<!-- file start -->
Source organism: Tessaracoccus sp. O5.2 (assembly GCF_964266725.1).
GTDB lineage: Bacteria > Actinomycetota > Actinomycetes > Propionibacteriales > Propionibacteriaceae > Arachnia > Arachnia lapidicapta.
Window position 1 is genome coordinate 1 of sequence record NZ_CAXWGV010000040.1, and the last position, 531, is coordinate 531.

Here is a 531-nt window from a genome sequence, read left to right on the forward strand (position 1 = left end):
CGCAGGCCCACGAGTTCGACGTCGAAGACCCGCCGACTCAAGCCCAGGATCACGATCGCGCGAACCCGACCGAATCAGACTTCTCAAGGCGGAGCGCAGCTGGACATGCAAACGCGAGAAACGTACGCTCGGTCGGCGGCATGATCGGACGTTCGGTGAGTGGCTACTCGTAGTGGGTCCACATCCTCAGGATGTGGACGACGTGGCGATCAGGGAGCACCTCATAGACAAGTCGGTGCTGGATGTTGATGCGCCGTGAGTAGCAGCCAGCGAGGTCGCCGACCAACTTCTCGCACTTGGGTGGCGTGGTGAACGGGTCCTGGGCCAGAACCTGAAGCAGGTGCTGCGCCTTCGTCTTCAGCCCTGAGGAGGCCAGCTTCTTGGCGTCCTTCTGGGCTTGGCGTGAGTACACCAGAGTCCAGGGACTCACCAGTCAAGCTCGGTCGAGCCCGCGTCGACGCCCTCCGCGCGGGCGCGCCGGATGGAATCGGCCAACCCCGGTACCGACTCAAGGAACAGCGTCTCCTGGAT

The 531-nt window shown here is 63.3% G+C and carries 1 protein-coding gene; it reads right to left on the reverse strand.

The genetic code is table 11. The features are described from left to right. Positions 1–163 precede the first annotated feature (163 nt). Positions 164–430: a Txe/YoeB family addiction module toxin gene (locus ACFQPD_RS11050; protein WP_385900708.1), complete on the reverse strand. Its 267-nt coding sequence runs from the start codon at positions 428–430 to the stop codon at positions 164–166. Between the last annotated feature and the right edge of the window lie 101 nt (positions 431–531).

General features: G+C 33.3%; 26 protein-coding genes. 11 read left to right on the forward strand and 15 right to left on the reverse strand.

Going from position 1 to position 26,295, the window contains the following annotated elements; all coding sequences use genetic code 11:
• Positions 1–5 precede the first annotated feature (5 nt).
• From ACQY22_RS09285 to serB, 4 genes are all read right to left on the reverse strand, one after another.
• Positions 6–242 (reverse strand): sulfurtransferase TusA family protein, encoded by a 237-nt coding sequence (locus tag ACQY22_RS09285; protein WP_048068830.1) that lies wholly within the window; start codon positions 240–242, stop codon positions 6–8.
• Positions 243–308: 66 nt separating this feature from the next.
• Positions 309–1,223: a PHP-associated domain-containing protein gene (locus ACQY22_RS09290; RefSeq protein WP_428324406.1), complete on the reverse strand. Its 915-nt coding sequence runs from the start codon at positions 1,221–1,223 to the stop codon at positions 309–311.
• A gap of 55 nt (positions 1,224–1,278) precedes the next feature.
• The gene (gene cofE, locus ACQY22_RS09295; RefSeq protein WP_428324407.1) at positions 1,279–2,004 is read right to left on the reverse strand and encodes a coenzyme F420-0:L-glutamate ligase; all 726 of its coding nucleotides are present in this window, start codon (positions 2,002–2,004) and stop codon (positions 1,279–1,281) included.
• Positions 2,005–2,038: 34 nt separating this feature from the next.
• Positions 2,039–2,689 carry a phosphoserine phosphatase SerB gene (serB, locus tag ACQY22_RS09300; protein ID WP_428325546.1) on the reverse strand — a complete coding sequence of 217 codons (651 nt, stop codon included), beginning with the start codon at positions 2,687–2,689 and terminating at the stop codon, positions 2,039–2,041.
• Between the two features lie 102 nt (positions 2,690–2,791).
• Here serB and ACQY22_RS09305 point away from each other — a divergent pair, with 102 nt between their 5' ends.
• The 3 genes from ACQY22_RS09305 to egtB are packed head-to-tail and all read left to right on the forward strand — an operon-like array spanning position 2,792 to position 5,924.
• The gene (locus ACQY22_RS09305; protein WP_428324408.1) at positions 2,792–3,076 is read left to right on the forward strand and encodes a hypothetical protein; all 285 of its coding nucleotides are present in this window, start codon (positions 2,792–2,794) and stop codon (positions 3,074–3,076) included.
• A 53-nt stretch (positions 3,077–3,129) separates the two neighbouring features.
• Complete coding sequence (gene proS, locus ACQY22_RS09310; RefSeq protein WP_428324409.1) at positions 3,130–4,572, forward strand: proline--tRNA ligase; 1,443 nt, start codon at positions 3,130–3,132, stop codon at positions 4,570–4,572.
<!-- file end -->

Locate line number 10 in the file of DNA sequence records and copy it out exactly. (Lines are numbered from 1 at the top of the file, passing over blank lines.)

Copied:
• Positions 1–5 precede the first annotated feature (5 nt).